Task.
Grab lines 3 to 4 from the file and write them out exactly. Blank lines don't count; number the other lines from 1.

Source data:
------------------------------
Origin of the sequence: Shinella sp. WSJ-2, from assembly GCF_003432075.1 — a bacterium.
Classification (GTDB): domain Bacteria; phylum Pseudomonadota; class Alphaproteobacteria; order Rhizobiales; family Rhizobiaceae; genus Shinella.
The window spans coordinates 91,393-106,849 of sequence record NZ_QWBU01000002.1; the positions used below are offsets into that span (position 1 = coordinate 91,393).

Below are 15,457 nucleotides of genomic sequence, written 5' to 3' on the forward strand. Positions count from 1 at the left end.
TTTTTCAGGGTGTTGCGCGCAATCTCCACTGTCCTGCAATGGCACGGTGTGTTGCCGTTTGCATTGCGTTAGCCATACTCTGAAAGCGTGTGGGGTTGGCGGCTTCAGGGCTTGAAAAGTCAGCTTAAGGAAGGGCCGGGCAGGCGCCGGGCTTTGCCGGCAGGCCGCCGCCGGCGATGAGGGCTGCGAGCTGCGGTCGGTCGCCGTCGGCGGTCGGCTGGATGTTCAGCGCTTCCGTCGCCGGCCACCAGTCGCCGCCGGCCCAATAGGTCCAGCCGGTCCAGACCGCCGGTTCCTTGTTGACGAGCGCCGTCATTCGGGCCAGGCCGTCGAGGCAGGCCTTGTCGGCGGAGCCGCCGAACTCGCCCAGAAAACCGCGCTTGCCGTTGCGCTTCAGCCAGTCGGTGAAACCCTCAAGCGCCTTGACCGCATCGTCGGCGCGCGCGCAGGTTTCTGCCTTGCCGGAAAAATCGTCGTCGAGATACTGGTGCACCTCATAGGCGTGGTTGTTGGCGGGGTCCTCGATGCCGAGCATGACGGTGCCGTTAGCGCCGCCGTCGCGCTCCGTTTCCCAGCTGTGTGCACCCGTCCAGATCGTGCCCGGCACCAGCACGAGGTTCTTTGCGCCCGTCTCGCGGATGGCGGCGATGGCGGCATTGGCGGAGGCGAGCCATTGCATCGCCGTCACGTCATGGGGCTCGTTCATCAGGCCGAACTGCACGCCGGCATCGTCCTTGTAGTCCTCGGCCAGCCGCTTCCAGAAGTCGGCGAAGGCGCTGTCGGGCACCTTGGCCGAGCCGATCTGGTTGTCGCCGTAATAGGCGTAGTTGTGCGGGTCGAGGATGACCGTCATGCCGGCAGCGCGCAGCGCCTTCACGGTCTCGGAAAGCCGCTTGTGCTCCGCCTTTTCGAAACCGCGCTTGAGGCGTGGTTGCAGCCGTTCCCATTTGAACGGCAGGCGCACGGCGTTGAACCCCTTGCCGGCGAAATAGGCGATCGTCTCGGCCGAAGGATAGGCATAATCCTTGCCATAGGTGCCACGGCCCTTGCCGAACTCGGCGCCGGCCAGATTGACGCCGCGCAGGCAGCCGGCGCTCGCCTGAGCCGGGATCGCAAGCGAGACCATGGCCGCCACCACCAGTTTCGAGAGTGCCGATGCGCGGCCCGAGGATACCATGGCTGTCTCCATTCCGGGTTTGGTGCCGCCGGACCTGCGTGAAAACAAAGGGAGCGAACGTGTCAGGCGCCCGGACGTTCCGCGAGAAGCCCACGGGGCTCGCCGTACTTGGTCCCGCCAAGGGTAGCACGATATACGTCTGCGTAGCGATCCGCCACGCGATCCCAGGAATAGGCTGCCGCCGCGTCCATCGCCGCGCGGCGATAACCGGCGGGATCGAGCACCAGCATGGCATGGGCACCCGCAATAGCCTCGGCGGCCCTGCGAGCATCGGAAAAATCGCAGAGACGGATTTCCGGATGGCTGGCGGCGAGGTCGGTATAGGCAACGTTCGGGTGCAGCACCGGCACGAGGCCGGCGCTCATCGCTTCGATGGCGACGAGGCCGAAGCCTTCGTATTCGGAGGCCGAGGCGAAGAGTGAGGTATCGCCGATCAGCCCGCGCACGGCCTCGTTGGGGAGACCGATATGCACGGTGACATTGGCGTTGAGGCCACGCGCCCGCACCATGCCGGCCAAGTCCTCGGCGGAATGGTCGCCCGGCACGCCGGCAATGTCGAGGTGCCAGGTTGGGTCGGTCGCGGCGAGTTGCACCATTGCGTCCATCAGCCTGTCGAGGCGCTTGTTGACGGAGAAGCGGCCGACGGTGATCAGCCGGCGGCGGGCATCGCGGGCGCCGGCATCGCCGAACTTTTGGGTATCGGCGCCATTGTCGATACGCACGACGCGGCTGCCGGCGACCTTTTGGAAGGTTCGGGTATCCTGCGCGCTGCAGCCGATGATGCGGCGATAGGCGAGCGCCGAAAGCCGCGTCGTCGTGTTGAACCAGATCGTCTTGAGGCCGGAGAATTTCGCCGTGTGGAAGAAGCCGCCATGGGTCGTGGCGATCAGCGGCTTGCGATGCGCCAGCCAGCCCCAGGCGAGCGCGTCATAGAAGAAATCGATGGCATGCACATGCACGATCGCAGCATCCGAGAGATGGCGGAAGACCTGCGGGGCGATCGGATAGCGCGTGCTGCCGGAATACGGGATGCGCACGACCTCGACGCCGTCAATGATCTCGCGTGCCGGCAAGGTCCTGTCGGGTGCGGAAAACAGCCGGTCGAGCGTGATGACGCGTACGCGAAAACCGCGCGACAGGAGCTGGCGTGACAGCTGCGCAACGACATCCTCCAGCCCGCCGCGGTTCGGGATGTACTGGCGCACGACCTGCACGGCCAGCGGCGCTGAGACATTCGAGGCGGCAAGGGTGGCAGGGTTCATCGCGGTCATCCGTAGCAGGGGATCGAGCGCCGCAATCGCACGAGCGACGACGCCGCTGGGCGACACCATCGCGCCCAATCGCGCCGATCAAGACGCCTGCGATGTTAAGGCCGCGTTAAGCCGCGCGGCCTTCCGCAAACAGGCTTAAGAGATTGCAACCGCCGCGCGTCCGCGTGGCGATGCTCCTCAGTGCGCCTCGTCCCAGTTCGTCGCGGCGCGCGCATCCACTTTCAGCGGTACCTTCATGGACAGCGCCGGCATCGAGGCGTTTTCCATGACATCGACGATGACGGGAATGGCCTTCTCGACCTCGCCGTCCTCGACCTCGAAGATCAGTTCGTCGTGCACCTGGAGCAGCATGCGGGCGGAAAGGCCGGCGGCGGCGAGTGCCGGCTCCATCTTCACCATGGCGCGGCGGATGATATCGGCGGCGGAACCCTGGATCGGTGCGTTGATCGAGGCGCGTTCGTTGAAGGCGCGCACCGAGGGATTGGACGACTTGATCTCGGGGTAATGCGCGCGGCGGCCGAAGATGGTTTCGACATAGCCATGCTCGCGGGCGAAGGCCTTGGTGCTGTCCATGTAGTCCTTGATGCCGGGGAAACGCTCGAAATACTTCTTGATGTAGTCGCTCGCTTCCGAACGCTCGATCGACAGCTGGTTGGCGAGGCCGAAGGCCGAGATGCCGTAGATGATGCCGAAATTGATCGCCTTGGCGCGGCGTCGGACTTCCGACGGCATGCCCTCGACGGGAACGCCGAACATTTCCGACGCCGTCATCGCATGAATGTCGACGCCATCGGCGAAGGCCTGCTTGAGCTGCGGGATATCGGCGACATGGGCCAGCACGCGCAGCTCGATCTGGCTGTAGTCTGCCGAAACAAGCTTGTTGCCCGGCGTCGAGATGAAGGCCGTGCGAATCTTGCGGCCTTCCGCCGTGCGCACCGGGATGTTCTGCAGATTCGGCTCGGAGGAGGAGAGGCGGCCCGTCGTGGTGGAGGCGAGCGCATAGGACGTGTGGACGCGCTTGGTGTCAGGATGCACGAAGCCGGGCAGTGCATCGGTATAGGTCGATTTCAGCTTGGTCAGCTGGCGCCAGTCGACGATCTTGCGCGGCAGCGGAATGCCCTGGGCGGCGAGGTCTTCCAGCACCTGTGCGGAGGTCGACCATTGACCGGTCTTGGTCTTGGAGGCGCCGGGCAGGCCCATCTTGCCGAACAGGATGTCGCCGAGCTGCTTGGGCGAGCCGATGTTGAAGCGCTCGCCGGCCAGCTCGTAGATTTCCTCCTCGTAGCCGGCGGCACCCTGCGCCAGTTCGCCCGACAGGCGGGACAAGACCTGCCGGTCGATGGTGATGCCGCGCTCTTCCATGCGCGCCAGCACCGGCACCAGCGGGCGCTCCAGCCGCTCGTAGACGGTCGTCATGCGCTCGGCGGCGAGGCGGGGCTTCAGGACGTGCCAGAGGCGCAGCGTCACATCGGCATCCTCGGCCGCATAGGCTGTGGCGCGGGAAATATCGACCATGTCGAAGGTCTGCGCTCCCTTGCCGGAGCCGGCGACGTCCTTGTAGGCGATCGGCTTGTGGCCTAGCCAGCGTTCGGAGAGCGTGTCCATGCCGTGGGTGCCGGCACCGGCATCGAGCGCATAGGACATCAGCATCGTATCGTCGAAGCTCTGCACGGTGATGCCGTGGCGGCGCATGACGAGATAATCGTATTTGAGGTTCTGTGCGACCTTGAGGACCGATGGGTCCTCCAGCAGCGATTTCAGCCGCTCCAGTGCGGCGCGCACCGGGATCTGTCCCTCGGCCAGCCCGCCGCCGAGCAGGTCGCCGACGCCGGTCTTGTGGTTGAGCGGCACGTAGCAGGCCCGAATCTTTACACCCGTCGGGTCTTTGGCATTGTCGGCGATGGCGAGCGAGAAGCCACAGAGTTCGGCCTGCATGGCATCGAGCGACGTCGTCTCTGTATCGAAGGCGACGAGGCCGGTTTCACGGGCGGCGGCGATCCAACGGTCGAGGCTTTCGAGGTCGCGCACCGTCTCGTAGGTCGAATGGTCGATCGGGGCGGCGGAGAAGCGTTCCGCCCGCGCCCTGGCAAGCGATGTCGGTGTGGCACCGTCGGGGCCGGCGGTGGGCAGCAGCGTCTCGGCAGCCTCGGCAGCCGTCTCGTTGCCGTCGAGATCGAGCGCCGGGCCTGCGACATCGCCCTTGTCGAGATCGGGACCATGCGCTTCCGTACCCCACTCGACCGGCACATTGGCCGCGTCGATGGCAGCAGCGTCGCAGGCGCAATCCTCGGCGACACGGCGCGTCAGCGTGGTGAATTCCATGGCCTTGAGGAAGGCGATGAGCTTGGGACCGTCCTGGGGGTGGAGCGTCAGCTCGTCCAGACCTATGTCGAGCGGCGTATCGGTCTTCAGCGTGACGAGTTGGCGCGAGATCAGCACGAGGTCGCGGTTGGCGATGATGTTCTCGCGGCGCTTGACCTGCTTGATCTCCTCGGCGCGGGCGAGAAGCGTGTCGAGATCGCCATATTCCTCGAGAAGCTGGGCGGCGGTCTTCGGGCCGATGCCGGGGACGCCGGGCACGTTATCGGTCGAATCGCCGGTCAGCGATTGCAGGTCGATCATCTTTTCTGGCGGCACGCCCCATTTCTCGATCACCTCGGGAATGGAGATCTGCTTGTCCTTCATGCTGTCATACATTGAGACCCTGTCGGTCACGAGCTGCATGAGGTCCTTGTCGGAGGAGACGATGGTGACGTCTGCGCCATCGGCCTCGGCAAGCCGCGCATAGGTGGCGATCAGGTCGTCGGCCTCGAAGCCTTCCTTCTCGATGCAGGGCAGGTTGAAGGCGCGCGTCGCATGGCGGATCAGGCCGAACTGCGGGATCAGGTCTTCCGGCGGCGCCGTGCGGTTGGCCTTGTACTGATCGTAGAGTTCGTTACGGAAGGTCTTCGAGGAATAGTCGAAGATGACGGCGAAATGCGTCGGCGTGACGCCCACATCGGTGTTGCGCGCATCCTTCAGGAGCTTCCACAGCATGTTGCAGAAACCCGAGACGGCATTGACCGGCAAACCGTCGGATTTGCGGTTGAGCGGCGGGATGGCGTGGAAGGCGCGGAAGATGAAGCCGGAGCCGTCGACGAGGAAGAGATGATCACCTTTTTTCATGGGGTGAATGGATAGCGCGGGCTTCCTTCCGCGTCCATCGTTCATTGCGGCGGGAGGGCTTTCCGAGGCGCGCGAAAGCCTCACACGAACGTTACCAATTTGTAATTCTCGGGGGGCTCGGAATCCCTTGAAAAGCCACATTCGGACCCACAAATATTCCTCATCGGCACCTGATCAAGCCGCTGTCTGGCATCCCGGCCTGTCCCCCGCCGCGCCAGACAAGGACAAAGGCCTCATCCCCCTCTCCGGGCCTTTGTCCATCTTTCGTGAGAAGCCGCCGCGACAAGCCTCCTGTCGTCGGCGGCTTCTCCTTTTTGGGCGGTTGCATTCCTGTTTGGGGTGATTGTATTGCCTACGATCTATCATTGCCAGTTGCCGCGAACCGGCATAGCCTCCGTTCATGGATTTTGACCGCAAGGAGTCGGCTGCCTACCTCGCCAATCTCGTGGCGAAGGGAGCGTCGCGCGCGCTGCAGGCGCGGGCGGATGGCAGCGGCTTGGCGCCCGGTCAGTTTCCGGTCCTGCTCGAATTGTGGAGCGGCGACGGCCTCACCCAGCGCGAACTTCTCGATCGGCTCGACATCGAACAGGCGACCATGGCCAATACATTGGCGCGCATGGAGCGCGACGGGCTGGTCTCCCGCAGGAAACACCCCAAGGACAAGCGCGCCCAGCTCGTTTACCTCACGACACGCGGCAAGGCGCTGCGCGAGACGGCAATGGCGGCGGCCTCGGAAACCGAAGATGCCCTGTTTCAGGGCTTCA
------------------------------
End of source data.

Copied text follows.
The window spans coordinates 91,393-106,849 of sequence record NZ_QWBU01000002.1; the positions used below are offsets into that span (position 1 = coordinate 91,393).

Below are 15,457 nucleotides of genomic sequence, written 5' to 3' on the forward strand. Positions count from 1 at the left end.